Politics & Government

Scientists: Napa quake should be a ‘wake-up call’

The earthquake that struck Napa County early Sunday could have been much larger, scientists said, given the track record of the fault that most likely caused the shaking.

Tom Brocher, director of the Earthquake Science Center at the U.S. Geological Survey in Menlo Park, said officials have not yet determined exactly which fault caused Sunday’s event. The magnitude-6.0 quake was centered about one mile west of the Napa County Airport, in a marshy area near Milton Road.

Brocher said the “leading contender” is the West Napa Fault Zone. It is called a fault zone because it includes a number of geologic features that run generally north-south along the west side of the Napa Valley.

“We’re still trying to get the smoking gun,” Brocher said. “As we speak, we actually have crews in the field who are trying to find evidence for surface rupture produced by the quake. That would be a good indication of the earthquake fault.”

Larger quakes have occurred in the region of the West Napa Fault Zone in the past. For instance, a magnitude-6.3 earthquake occurred in 1898 near Mare Island, just south of Sunday’s temblor. The West Napa Fault has triggered about seven quakes of at least magnitude-5.0 since 1969, said John Rundle, a professor of physics and geology at UC Davis.

“It’s a pretty active fault system,” Rundle said.

Tom Rockwell, a seismologist at UC San Diego, said Sunday’s quake should be considered a “wake-up call” for the Napa Valley wine industry, which lost significant amounts of inventory in Sunday’s quake.

“Basically, this could have been a much larger earthquake,” said Rockwell. “What I mean by a wake-up call is I think it’s important for the industry up there to realize they do have an active fault that goes up the valley. It could produce earthquakes that are even larger than this.”

He said one problem in assessing earthquakes in the region is that wineries have been reluctant to let geologists dig trenches on their land to test the soils and assess faults in the area. That’s because they don’t want their vineyards disrupted by digging. “And that’s understandable,” Rockwell said.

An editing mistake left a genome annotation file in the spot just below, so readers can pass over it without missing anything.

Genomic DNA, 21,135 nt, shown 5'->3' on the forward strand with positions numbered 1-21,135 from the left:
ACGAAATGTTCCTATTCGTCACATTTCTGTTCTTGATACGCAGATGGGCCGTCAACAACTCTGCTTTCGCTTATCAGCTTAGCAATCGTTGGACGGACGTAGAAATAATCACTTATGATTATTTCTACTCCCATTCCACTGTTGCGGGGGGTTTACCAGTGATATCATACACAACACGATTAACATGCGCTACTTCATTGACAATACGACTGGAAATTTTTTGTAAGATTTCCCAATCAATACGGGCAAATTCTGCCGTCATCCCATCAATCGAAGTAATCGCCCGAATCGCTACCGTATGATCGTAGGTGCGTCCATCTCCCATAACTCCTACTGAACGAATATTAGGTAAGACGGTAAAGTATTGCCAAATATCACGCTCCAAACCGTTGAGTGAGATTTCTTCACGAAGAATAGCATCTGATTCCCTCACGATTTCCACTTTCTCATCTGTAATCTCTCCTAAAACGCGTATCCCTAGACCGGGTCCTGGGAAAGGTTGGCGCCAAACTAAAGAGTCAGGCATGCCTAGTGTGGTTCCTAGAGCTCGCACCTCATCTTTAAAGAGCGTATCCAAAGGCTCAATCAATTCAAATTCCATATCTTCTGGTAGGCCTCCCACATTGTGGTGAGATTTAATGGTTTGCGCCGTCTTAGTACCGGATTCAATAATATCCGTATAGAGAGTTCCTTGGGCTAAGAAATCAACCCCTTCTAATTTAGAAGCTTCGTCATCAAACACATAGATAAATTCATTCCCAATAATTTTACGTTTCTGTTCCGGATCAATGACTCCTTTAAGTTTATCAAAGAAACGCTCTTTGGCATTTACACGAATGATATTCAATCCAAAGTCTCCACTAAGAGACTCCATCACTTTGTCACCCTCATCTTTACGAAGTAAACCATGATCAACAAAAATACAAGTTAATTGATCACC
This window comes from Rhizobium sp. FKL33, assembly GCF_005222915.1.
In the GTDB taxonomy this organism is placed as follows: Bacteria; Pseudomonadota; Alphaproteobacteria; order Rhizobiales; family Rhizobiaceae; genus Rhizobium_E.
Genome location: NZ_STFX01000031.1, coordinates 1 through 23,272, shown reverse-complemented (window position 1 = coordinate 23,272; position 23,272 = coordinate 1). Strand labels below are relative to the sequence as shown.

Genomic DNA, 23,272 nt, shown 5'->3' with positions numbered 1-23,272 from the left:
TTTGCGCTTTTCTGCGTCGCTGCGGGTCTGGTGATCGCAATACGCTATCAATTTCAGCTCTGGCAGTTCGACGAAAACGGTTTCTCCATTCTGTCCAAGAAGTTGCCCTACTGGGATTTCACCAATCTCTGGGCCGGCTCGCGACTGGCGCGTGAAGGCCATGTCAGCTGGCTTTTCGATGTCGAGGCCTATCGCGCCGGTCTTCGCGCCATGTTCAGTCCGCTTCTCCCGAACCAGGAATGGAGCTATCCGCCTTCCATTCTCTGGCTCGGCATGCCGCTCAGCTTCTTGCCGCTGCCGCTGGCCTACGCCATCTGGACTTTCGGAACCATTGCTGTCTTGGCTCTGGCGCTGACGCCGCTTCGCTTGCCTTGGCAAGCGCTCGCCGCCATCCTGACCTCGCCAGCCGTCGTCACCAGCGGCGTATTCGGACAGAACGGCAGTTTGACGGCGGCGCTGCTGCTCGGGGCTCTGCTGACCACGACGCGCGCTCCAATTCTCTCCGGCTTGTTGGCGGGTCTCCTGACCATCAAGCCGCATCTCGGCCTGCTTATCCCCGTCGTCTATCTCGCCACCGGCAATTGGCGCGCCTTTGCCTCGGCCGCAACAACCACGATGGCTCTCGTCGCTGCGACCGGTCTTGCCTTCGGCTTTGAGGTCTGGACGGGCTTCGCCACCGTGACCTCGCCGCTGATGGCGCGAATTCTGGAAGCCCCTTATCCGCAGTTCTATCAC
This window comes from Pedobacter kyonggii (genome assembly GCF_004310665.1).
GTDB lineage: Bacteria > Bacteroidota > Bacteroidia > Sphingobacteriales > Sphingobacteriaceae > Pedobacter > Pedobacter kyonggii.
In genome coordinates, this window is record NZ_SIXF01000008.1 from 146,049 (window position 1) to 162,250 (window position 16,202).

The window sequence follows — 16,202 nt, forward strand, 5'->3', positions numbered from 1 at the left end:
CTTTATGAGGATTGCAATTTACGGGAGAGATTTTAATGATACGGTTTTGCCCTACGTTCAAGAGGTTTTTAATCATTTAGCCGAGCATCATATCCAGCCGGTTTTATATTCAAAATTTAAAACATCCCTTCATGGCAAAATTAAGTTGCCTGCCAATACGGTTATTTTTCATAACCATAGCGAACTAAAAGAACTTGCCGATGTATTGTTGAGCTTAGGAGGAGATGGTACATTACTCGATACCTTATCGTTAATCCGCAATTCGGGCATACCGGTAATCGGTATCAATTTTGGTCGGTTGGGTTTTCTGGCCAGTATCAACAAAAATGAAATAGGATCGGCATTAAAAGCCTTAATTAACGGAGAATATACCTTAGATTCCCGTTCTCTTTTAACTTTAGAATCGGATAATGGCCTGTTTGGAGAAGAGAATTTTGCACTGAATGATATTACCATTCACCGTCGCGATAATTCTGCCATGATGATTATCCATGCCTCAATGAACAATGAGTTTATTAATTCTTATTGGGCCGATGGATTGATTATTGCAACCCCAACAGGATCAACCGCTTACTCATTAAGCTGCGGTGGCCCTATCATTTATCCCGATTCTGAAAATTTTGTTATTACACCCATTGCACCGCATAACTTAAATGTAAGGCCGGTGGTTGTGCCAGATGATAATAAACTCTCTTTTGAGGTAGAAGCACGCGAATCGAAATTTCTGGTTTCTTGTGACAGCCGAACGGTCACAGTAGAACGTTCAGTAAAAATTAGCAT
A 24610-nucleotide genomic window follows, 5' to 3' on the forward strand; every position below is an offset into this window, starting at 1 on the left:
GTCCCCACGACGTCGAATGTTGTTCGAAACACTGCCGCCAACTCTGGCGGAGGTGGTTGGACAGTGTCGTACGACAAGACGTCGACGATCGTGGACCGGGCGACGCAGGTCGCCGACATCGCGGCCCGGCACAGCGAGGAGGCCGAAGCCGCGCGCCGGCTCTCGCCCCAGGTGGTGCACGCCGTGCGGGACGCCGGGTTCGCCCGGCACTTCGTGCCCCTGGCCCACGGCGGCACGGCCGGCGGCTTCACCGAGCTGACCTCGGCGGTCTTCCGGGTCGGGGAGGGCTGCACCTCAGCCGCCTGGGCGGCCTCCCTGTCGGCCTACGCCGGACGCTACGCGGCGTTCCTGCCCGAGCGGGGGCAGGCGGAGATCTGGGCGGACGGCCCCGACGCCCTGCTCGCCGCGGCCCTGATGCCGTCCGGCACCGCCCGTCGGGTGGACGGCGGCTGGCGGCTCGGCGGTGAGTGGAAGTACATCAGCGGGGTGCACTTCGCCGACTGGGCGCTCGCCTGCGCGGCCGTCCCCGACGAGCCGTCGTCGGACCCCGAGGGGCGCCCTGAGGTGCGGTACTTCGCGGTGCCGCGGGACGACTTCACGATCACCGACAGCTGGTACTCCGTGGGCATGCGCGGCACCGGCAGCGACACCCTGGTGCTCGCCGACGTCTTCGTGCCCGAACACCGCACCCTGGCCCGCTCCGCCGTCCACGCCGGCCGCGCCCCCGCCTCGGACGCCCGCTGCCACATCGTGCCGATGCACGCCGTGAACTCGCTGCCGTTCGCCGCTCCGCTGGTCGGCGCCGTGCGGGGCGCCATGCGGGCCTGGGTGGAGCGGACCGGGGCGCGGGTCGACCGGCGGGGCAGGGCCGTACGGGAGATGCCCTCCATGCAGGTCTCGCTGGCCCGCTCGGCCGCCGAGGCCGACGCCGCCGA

The West Napa Fault is sandwiched between two larger faults: the Hayward Fault and the Concord-Green Valley Fault. All these, in turn, are part of the larger San Andreas fault system, and they sit along the seam where two massive continental plates in the Earth’s crust rub together.

Sunday’s fault was considered a “strike-slip” earthquake, meaning the two sides of the fault slid past each other, the west side moving north relative to the east side.

“In many ways, it was a fairly typical Bay Area quake,” said Brocher. “It’s not a huge surprise.”

Yet it seemed to cause lots of destruction for a quake that barely achieved a “strong” rating, which includes quakes between 6.0 and 6.9 on the Richter scale. There are three reasons for that: The epicenter was fairly shallow (6.6 miles deep), close to populated areas and it struck in a region with lots of sedimentary soils, which can increase shaking intensity.

“It did a surprising amount of damage considering it was only a magnitude-6,” Rockwell said.

With earthquakes of this sort, there is at least a 50 percent chance of aftershocks exceeding magnitude 5.0. There is also a 5 percent chance that Sunday’s quake was actually a “foreshock,” meaning an even bigger quake is still coming within the next few days.

According to the USGS, there have been several dozen small aftershocks already, mostly in the 2.0 to 3.0 range.

Sunday’s event was the largest to strike the Bay Area since the devastating Loma Prieta earthquake of 1989. Such earthquakes are often known to relieve stress in fault systems, potentially avoiding a larger quake later. But Rundle said that probably isn’t the case this time.

“I’m surprised it’s been as quiet as it’s been,” said Rundle. “What this probably did is load up even more the Hayward Fault, which brings that guy closer to failure. We’re sort of entering the window when that might occur.”

The Hayward Fault, which runs approximately from San Jose to San Rafael, is considered the most likely source of a major earthquake in the Bay Area. The USGS estimates there is a 31 percent chance of a magnitude-6.7 or greater earthquake on the Hayward Fault over the next 20 years.

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